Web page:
Backtracking: Phish, Junta (1989)

Phish, Junta (1989)

Have a cup of coffee and catch your breath.

Track List:

  • Fee
  • You Enjoy Myself
  • Esther
  • Golgi Apparatus
  • Foam
  • Dinner and a Movie
  • Divided Sky
  • David Bowie
  • Fluffhead
  • Fluff’s Travels
  • Contact

A while back I thought about doing a series where I’d reappraise each R.E.M. album in order. Not just “hey, this one reminds me of such-and-such…” but actually taking the time to listen critically to every song, in sequence, and see what I come up with when I need to actively discuss them rather than passively listen to them.

I still want to do that, and I’d be shocked if I don’t, but a few weeks ago another of my favorite bands, Phish, released a new album, which I’ve been listening to endlessly. It got me in the mood to listen to their older stuff, and that, in turn made me decide to start with this band instead.

A quick note about this series in general: every official release will be covered, in sequence, with a few exceptions. Archival releases, rarities albums, live albums, EPs, non-album singles, and compilations will not be covered. At least, not unless I have a good reason to cover them. For instance, I do want to cover Phish’s two “traditional” live albums, because they contain a lot of important songs to discuss that aren’t available in official, studio form.

It’ll be relatively rare that I have to break one of these rules for meaningful reasons, and I have them in place to keep me focused and not getting tripped up having to talk about the same song several times without having anything new to say. Also, I’ll be going with original releases rather than expanded bonus additions or anything like that. You know…until I decide to break that rule, too.

So, Junta. It’s Phish’s first studio album, and a good portion of fans will tell you that you shouldn’t really be listening to Phish’s studio albums. They’re a live band, and while they’ve certainly earned that reputation, the idea that you shouldn’t familiarize yourself with their studio output is, to be fair, bullshit.

You’ll never hear the sprawling, energetic sweep of a truly great jam come out of a formal recoding session, but if you’re looking for a sprawling, truly great jam, then you’re missing what the studio can offer: Focus. Precision. Clean audio.

Phish’s songs — on this album and elsewhere — do tend to fall into two main categories: the ones best live, and the ones best in the studio. The bigger and looser the composition, the more likely it’s going to be best as a live experience. The smaller and tighter the composition, the more likely it’s going to be a better studio track.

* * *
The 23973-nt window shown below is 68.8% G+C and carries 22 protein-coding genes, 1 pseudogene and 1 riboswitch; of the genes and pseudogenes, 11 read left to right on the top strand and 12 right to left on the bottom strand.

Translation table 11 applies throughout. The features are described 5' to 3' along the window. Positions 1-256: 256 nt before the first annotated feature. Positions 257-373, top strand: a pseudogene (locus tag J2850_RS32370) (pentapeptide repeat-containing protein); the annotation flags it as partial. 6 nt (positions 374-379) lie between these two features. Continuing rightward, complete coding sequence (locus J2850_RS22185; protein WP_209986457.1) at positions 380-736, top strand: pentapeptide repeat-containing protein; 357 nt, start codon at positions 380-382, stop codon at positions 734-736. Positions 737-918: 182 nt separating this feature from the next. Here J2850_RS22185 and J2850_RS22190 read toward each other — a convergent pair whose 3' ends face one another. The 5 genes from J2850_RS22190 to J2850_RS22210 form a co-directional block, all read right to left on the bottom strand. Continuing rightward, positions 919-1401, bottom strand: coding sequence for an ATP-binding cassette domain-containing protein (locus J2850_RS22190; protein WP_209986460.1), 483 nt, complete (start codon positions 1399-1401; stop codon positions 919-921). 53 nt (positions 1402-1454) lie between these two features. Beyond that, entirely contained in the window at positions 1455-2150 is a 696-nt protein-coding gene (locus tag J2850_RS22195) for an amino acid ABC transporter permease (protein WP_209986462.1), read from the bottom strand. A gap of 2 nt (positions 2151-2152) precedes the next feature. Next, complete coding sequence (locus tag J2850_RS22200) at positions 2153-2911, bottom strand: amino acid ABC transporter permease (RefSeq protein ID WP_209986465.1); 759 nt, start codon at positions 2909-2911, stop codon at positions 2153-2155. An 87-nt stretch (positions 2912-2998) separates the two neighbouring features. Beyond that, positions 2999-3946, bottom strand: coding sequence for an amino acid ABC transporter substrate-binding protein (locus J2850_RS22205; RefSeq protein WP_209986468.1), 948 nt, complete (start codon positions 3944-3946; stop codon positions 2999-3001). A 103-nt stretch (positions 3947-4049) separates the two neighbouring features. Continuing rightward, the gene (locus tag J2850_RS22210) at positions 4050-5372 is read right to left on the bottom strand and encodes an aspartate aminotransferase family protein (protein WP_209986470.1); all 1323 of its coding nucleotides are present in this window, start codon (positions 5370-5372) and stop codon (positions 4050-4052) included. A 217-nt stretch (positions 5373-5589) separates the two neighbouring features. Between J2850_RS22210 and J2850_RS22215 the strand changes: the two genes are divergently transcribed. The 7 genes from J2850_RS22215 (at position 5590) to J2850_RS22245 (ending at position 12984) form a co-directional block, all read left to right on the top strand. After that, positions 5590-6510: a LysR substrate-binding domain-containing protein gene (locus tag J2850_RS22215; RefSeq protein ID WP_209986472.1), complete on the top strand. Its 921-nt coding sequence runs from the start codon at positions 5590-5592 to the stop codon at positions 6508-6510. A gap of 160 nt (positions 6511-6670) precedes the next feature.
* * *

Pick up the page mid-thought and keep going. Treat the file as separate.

I think a lot of fans were disappointed by the fact that Phish’s early albums were basically collections of songs that would become — or already were — great fodder for concerts, whereas later they were more focused on crafting small, sometimes intimate tunes that would potentially bring raging live sets to a dead stop.

There’s a whole debate to be had there, and it would be an interesting one. Perhaps people would be more forgiving of their studio output if the tiny studio tunes stayed there. Instead, as Phish added more and more two-minute ballads and pop tunes to their catalogue, fans knew that appearances from “The Curtain (With),” “Stash,” “Run Like an Antelope,” and other heavy hitters would grow necessarily rarer.

But we’re getting somewhat ahead of ourselves. Here, in 1989, when Junta was a simple cassette tape poised to launch one hell of a musical career, we open with a love triangle involving a Buddhist weasel, a villainous chimpanzee, and a pox-stricken gospel singer. And it’s fucking adorable.


As a formal introduction to Phish, “Fee” does a pretty good job. It doesn’t give even a hint of their improvisational prowess, or the complexity of their compositional skills, but it does paint a great portrait of their sweetness, their sense of humor, and their musicianship. While none of the band members get to show off their particular skills, each of them plays an instrumental role in the song’s atmosphere, and that’s what reframes this silly fairytale as something worth taking seriously.

When people criticize Phish’s lyrics, they kind of miss the point. With only a few exceptions, their songs aren’t about what the words are saying, but how they make you feel when you hear them. This is also what made, and continues to make, Phish such an effective live band. Maybe you can’t make out the words from the back row, but at the same time, you always know what the song is saying.

“Fee” is a nice, gentle, sunny groove, with a reassuring chorus that means nothing. Its story is barely a story at all; it’s a tale of love and triumph that doesn’t include much of either. Characters are introduced, there’s a scuffle, and the song ends. But, damn, is it a perfect opener.


After that we move into Phish’s unofficial anthem, “You Enjoy Myself.” This one I’m not as inclined to be generous toward. The reason is that as much of a raging monster this song becomes in concert, on disc it’s…kinda worthless. The energy simply isn’t there, and while this is (chronologically) our first taste of Trey Anastasio’s incredible compositional talent — and this composition is incredible — it’s the kind of song that absolutely relies on the thrill of a live concert experience.